Recognize clear, but subtly stated relationships among ideas (e.g., cause-effect, comparative, sequential) in informational texts. 0601.6.3
Links verified on 6/16/2014
- Aesop's Fables - Two versions of each story to compare and contrast.
- Cause and Effect Diagrams - Lesson showing how to think through causes of a problem
- Cause and Effect Lesson - explore some cause and effect situations using graphic organizers [This expired page comes from the Internet Archive known as the Wayback Machine.]
- Cause and Effect Sheet - Read passage online and answer questions on paper
- Cause and Effect Activities and Quizzes - a collection of resources at Internet4Classrooms
- Cause and Effect Story - online story with questions - not interactive
- Cause and Effect Paragraphs - Online lesson and quizzes at the end
- Compare and Contrast Activities - a collection of resources at Internet4Classrooms
- Compare and Contrast Lesson Plans - a collection of resources at Internet4Classrooms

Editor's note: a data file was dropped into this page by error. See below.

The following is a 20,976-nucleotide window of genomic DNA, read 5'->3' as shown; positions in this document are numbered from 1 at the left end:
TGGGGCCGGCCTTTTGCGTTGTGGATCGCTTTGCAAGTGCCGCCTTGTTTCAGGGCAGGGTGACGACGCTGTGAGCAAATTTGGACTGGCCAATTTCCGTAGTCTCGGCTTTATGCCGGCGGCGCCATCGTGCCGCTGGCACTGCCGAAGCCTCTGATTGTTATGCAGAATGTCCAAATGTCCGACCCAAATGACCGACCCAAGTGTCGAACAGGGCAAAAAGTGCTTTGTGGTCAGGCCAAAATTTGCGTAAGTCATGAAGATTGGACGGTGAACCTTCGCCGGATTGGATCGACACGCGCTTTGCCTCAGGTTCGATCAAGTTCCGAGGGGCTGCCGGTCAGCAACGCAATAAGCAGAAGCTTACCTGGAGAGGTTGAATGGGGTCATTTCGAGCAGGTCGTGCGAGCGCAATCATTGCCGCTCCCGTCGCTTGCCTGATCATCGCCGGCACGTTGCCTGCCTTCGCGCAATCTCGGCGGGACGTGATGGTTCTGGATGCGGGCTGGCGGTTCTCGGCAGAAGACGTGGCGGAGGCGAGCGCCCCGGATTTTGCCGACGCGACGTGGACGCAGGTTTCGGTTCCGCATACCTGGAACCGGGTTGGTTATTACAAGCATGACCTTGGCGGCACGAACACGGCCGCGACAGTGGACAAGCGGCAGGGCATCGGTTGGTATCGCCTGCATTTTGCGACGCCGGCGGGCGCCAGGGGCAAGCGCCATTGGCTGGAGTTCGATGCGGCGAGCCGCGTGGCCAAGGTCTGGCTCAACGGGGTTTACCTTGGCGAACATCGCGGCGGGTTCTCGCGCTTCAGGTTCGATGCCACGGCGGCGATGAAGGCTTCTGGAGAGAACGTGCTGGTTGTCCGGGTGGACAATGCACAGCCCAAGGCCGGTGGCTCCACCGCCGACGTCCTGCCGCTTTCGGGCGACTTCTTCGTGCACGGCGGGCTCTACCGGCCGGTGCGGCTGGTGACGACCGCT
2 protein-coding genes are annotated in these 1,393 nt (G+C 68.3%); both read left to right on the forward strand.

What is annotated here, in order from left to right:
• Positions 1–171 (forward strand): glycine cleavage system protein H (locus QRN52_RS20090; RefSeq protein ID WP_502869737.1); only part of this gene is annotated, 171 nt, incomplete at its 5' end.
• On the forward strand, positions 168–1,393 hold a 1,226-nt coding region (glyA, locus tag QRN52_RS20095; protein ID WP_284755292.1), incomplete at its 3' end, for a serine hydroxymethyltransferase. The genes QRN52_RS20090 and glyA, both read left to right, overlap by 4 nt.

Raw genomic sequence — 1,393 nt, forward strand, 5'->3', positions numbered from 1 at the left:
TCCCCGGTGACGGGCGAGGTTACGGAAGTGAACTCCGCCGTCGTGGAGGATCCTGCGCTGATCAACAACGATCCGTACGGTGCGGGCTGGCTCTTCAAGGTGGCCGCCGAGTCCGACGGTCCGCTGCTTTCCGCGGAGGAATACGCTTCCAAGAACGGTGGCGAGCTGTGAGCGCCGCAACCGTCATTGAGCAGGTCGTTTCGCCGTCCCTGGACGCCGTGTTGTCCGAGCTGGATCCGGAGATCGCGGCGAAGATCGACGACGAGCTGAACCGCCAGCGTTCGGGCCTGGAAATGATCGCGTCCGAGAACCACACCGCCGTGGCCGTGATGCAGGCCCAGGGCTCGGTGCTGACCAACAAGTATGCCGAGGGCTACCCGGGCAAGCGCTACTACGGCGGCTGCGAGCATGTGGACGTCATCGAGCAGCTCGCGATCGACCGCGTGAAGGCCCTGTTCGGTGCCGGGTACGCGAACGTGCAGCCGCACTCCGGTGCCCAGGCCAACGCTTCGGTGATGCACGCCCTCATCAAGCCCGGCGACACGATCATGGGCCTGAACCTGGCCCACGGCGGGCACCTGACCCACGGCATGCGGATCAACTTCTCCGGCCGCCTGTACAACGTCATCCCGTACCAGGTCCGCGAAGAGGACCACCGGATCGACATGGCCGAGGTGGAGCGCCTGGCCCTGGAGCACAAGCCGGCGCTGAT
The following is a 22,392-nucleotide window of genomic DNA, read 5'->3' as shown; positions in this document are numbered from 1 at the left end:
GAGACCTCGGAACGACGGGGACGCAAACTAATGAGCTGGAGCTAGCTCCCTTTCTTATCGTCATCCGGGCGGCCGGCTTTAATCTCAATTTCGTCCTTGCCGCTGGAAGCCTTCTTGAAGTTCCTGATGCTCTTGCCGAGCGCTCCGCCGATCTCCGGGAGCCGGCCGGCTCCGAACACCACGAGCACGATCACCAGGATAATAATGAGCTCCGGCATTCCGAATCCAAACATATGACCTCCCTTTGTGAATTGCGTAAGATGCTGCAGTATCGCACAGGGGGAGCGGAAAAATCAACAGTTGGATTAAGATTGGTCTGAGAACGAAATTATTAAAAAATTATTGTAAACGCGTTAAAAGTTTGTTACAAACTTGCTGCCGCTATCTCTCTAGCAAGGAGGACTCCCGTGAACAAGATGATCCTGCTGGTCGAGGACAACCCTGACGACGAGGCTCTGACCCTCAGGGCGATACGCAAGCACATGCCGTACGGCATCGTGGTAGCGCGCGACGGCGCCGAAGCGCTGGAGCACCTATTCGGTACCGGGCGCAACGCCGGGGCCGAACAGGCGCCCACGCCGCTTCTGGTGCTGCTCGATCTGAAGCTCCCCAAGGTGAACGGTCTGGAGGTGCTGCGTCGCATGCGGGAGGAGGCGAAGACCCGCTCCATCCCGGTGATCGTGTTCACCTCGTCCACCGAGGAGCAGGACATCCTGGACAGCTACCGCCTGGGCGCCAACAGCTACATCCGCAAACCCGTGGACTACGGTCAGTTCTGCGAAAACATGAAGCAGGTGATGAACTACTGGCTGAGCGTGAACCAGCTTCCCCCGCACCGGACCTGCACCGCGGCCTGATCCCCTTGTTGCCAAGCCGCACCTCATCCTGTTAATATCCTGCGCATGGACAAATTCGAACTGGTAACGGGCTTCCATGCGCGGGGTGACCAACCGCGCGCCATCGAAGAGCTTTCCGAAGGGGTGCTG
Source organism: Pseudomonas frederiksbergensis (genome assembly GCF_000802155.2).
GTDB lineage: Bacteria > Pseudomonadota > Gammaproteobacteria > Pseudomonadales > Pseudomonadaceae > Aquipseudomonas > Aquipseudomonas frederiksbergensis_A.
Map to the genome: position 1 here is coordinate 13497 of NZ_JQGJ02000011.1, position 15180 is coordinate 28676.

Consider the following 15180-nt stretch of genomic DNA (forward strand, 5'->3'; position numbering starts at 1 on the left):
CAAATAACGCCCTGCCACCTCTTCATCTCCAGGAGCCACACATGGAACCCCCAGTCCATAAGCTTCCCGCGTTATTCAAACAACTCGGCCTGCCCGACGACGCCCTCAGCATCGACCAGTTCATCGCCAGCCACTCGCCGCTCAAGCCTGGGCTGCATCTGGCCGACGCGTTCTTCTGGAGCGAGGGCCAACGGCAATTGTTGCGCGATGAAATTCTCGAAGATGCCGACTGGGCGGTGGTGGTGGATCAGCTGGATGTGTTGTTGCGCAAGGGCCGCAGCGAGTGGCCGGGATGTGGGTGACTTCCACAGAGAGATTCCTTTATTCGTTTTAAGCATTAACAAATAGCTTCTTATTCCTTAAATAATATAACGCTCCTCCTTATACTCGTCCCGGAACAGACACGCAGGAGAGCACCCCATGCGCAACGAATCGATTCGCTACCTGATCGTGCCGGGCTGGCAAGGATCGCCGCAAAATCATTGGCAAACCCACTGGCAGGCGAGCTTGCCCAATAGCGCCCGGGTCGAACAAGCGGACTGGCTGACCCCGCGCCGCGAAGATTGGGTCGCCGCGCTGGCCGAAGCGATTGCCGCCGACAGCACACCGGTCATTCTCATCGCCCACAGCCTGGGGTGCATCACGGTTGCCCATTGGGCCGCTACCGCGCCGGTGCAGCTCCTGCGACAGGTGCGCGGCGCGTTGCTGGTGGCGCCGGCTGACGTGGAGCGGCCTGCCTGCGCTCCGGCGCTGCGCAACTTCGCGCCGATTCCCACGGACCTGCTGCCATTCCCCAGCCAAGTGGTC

- Compare and Contrast from Scholastic - compare and contrast characters
- Making The Relationship Explicit Between Your Ideas - from UniLearning - Academic Writing
- Once Upon a Genre - Unit Plan - compare and contrast fairy tales
- Practice with Explaining a Process - a lab activity to practice putting the steps of a process in order
- Reading Selection - Answer the questions to sequence the events.
- Sequencing Stories - Put these sentences in order to make a story. (scroll down to find the activities)
- Sequencing Story - Put these sentences in order to create a story.
- Sequencing a Story - Handout for middle school students.
- Sequencing the Events of a Story Activities - a collection of resources at Internet4Classrooms
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